St Matthew Friday Street

Another in the occasional series on churches built by Wren after the Great Fire of 1666 that have been lost  since …

St Matthew Friday StSt Matthew Friday Street was originally built around 1261.  It was  burnt down in the Great Fire of 1666, and rebuilt by Wren in 1681-7, only to be demolished  in 1881, when the parish was merged with St Vedast-alias-Foster.

Only some parish boundary  markers survive at its former site.   Some salvaged interior fittings also survive, in St Andrew-by-the-Wardrobe and St Vedast-alias-Foster.

St Matthew Friday Street parish boundary marker

St Matthew Friday Street parish boundary marker

Sir Hugh Myddelton (1555-1631), one of the architects of  the “New River”, was buried in St Matthew’s, where he had served as a warden.  Concerted attempts to locate his coffin and monument following the church’s demolition were ultimately unsuccessful.

The site of the church is visited on our “Lost Wren churches” themed special.

Further details of all our walks are available in the “Guided Walks” section of this web-site.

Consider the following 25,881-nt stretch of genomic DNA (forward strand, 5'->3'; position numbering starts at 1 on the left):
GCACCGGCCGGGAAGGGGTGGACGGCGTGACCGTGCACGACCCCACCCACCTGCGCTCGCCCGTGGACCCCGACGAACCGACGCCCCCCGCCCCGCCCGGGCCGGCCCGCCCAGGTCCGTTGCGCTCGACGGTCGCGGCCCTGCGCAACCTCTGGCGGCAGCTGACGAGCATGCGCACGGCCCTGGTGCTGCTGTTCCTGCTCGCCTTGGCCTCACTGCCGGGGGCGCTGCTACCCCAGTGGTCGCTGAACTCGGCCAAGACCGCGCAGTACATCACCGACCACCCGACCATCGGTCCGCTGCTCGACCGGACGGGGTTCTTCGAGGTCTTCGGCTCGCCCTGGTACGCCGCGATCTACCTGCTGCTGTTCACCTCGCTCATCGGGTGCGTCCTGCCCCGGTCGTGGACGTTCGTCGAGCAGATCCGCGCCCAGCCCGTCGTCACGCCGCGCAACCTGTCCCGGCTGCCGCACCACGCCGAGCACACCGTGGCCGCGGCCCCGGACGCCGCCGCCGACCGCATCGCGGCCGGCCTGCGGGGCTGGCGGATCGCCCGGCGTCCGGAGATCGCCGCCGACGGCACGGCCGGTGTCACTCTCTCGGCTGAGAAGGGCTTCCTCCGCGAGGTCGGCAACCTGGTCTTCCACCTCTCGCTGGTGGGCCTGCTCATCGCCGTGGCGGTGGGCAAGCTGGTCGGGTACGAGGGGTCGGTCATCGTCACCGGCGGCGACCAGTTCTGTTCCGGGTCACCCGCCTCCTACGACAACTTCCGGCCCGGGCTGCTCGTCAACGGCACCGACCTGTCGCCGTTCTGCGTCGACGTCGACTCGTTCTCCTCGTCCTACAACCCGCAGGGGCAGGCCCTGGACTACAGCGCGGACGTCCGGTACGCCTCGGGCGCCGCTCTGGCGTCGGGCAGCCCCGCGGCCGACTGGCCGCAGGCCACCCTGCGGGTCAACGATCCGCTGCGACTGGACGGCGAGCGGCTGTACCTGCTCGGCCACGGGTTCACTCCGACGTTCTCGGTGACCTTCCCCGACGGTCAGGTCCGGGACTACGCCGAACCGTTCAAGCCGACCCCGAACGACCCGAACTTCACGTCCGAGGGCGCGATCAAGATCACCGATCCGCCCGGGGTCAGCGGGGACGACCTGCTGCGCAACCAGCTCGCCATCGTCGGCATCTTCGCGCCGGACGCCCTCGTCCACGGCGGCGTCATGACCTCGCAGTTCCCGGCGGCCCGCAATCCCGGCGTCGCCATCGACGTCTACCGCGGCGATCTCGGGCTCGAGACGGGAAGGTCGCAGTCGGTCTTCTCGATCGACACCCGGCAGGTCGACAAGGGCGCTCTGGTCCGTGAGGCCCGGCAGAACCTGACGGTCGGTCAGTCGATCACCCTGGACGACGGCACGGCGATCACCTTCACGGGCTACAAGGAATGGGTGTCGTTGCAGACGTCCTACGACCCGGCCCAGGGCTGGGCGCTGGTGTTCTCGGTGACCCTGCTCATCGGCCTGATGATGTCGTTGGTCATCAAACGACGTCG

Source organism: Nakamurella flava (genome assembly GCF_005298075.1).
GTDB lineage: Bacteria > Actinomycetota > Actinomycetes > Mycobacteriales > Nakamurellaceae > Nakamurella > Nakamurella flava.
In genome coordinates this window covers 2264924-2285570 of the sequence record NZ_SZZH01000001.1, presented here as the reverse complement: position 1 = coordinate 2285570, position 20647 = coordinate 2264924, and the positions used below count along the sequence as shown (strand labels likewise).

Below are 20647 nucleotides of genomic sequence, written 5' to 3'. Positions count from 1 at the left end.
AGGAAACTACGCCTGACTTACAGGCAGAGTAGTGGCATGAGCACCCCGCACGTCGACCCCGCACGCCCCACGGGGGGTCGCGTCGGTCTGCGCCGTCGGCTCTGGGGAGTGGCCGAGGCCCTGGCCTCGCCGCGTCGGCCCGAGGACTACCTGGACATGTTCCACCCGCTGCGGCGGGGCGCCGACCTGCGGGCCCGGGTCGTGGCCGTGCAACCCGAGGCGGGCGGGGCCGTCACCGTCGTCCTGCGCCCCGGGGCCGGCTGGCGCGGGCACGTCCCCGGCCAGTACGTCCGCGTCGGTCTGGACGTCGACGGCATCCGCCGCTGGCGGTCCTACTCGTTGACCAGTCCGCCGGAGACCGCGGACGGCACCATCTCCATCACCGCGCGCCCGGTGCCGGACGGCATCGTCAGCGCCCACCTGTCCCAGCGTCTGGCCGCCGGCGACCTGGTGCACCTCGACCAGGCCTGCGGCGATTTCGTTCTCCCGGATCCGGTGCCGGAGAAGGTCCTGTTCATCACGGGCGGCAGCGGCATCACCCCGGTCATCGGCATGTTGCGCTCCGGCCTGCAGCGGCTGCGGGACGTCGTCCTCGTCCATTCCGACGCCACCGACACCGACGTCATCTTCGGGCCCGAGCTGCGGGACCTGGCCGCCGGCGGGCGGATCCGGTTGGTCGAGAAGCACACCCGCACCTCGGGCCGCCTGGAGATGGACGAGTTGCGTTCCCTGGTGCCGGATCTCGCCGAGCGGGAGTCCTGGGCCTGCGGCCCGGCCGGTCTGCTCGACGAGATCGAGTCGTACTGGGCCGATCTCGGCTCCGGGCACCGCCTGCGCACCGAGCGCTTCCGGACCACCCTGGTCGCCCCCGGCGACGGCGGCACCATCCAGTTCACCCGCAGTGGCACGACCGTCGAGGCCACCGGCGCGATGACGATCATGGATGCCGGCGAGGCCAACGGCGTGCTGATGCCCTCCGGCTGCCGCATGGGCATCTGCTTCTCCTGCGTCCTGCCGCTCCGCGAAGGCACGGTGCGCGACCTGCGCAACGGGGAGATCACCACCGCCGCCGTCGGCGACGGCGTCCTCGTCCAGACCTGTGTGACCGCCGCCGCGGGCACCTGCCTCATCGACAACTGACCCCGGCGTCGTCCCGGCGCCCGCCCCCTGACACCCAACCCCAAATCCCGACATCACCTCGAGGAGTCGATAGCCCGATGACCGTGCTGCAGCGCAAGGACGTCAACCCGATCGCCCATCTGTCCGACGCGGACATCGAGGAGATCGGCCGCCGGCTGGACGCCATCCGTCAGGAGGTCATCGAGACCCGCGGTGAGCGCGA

Bookings may be made through the “Contact/Booking” section of the web-site, by e-mail (lostcityoflondon@sky.com), or by phone (020-8998-3051).

2 thoughts on “St Matthew Friday Street

  1. Bob Jones - The Lost City of London Post author

    Thanks for your query – and interest in my blogs …

    I’m not sure if I can provide an accurate answer.

    The church of St Peter (West)Cheap was burned down in the Great Fire of London in 1666, and was not rebuilt afterwards, but the churchyard evidently remained in use until either 1812 or 1846 (sources differ), so it is possible that someone could have been buried there in 1832, as per the entry in the register. The churchyard, on Wood Street, is now a small city garden. Three gravestones may still be seen there.

    After the fire, the parish of St Peter was merged with that of St Matthew Friday Street, which was rebuilt in 1681-7. Burials continued to take place at St Matthew’s until 1846. A number of coffins with name plates were dug up, and reburied in the City of London Cemetery, after the church was demolished, in 1883.

    Reply
  2. Tim Mason

    If someone was buried in 1832 in the Rector’s Vault at St Peter’s Cheapside (as per the register), would that have been the physical location or would it have been at St Matthew Friday Street?

    Reply

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